Jack Uldrich
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Five Reasons to Go Global Now

Posted in Futurist, General

shutterstock_109054247Pizza Hut recently made a splash when it announced it had a drone deliver a pizza to the top of Mount Kilimanjaro. Clearly aimed at generating publicity, the stunt drives home a powerful point–global markets once considered unreachable are now within reach. In Pizza Hut’s case, the company is serious about growing its presence in Africa, but soon even small and medium-sized businesses will need to get serious about developing their global presence if they wish to remain competitive because five trends are about to throw globalization into hyper-drive.

#1. Simple Math: Between today and 2050, the world’s population is estimated to grow by approximately three billion people for a total of roughly 10 billion. To help put this massive new market in perspective, imagine that the additional populace will be the equivalent of adding three new countries the current size of China, India and United States–combined. Moreover, much of this growth will be highly concentrated. A current estimate is that 70 percent of all future growth will take place in just 440 cities. The time to begin familiarizing yourself with cities such as Tianjin, Lusaka, and Dhaka, among others, is now.

#2. Hyper-Connectivity: By 2020, 70 percent of the world’s population will possess smartphones. By 2025, a combination of high-altitude balloons, solar-powered drones, and affordable satellites will deliver high-speed Internet access to everyone in the world, and by 2030, over a trillion physical devices will connect to the Internet. The confluence of these three trends means that almost everyone in the world will be no more than a click of a mouse or a push of a button away.

#3. I Can Hear You, Now: They may even literally be just a shout away.  Imagine being able to speak to anyone, anywhere in the world despite the language barrier. It’d open up a world of opportunity, right? Well, soon, you won’t need to imagine this future, you’ll be living in it. Voice translation technology is already interpreting the world’s major languages with an efficiency rate of 95 percent, and it will soon approach 100 percent. By 2020, even the world’s more obscure and challenging languages will fall to the power of advanced computing power and artificial intelligence. Throw in continued progress in virtual reality and things are sure to get more interesting because business owners will be able to have “face-to-face” conversations with potential clients without ever having to set foot in a foreign airport.

#4. Personal Power: This past spring, the United Kingdom announced that wind power is now competitive (without subsidies) with conventional fossil fuels. Germany powered the entire country with renewable energy for a single day. And India announced that solar energy is now more affordable than coal. The net impact of these developments is that millions and eventually billions of people will soon have access to clean, affordable energy. This energy will power local industries and allow foreign economies to flourish. In turn, millions of new economically empowered individuals will see their purchasing power increase manifesting in increased demand for foreign goods and services.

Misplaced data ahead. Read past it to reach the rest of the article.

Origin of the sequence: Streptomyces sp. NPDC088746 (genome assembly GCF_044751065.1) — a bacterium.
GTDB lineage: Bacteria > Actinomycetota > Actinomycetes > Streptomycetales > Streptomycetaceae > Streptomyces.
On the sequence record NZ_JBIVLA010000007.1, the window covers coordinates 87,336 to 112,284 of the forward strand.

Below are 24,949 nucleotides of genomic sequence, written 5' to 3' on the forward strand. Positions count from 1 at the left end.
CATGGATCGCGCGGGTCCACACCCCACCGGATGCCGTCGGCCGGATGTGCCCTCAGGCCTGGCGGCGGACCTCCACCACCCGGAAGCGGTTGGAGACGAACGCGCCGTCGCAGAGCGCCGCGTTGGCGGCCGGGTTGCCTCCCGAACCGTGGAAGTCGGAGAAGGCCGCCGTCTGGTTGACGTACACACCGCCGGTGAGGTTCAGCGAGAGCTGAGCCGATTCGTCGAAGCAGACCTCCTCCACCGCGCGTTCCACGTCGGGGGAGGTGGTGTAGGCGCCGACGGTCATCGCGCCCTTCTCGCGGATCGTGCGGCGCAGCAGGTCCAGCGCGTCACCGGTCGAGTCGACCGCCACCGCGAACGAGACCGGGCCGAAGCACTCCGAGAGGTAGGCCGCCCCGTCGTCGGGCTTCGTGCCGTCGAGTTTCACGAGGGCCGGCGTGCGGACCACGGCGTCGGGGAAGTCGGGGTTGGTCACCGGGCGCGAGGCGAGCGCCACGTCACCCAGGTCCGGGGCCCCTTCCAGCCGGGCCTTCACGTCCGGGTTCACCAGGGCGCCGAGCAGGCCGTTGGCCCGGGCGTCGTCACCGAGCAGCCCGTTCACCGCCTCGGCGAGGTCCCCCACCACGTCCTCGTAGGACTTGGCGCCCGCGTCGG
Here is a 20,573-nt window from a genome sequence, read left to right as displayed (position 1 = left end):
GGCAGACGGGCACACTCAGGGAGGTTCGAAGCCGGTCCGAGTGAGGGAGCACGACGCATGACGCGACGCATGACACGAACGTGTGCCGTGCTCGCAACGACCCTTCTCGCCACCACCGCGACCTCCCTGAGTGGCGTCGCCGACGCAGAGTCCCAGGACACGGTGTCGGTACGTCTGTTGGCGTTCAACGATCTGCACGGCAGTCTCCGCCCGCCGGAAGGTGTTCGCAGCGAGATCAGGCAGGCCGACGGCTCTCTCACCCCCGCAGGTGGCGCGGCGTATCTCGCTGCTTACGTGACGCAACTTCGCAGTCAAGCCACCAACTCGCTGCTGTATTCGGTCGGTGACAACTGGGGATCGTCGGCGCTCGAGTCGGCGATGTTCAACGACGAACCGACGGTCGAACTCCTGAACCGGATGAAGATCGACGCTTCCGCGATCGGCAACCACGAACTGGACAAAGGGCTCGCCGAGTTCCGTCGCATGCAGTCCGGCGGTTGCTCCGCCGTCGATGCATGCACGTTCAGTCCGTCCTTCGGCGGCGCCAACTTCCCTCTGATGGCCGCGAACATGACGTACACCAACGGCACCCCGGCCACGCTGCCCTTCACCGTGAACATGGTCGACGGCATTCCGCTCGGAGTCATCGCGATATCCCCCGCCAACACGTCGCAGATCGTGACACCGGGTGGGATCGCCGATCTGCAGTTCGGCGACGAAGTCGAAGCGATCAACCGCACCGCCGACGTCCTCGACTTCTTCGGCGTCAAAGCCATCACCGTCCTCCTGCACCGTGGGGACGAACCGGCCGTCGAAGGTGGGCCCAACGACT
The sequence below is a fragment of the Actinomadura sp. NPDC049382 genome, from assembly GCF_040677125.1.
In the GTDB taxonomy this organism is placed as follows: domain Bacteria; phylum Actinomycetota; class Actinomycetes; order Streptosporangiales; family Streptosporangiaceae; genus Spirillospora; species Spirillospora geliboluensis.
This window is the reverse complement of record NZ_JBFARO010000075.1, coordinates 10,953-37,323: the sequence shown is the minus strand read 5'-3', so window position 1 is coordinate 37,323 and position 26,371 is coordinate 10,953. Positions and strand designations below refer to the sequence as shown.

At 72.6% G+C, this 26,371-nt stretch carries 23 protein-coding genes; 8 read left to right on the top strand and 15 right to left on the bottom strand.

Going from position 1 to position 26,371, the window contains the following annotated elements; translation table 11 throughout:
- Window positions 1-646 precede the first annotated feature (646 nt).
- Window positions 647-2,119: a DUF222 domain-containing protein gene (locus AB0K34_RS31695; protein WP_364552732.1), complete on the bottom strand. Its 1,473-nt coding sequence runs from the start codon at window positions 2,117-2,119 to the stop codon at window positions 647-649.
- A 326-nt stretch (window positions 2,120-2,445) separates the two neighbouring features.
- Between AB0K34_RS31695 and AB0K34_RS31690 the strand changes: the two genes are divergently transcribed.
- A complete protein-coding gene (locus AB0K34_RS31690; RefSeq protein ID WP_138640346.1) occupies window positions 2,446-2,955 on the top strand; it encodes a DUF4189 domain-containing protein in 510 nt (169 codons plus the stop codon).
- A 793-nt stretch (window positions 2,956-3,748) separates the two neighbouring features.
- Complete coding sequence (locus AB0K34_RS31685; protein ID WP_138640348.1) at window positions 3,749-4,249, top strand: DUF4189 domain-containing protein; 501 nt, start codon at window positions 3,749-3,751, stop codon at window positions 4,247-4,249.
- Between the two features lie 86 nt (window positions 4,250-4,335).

#5. Digital Infrastructure: Over the past decade and a half, the digitization of music and books has disrupted the publishing and recording industries, but it pales in comparison to what is coming. Soon, higher education–in the form of Massive Open Online Courses (MOOCs)–will be digitized. Next, tax and financial records, as well as legal and real estate contracts will be digitized by Blockchain. And eventually, physical goods will be converted into digital bits only to be reconverted into actual products via 3D printers. Each technology–MOOCs, Blockchain, and 3D printers–will facilitate global commerce in powerful ways. The former will educate millions of people; the second will promote international trade, and the latter will open up the entire world to a myriad of physical goods.

Imagine a small manufacturing company in rural North America selling a digital file of, say, a farm implement to a client in sub-Saharan Africa via a secure and instantaneous transaction. Sound unlikely? Perhaps, but my guess is that a pizza company delivering a piping hot pizza to the top of Mount Kilimanjaro via a drone would have sounded equally implausible just five years ago.

The world is changing. It is going global fast. The time to prepare for this future is now.

Jack Uldrich is a leading global futurist and the author of 11 books, including Foresight 2020: A Futurist Explores the Trends Transforming Tomorrow.

 



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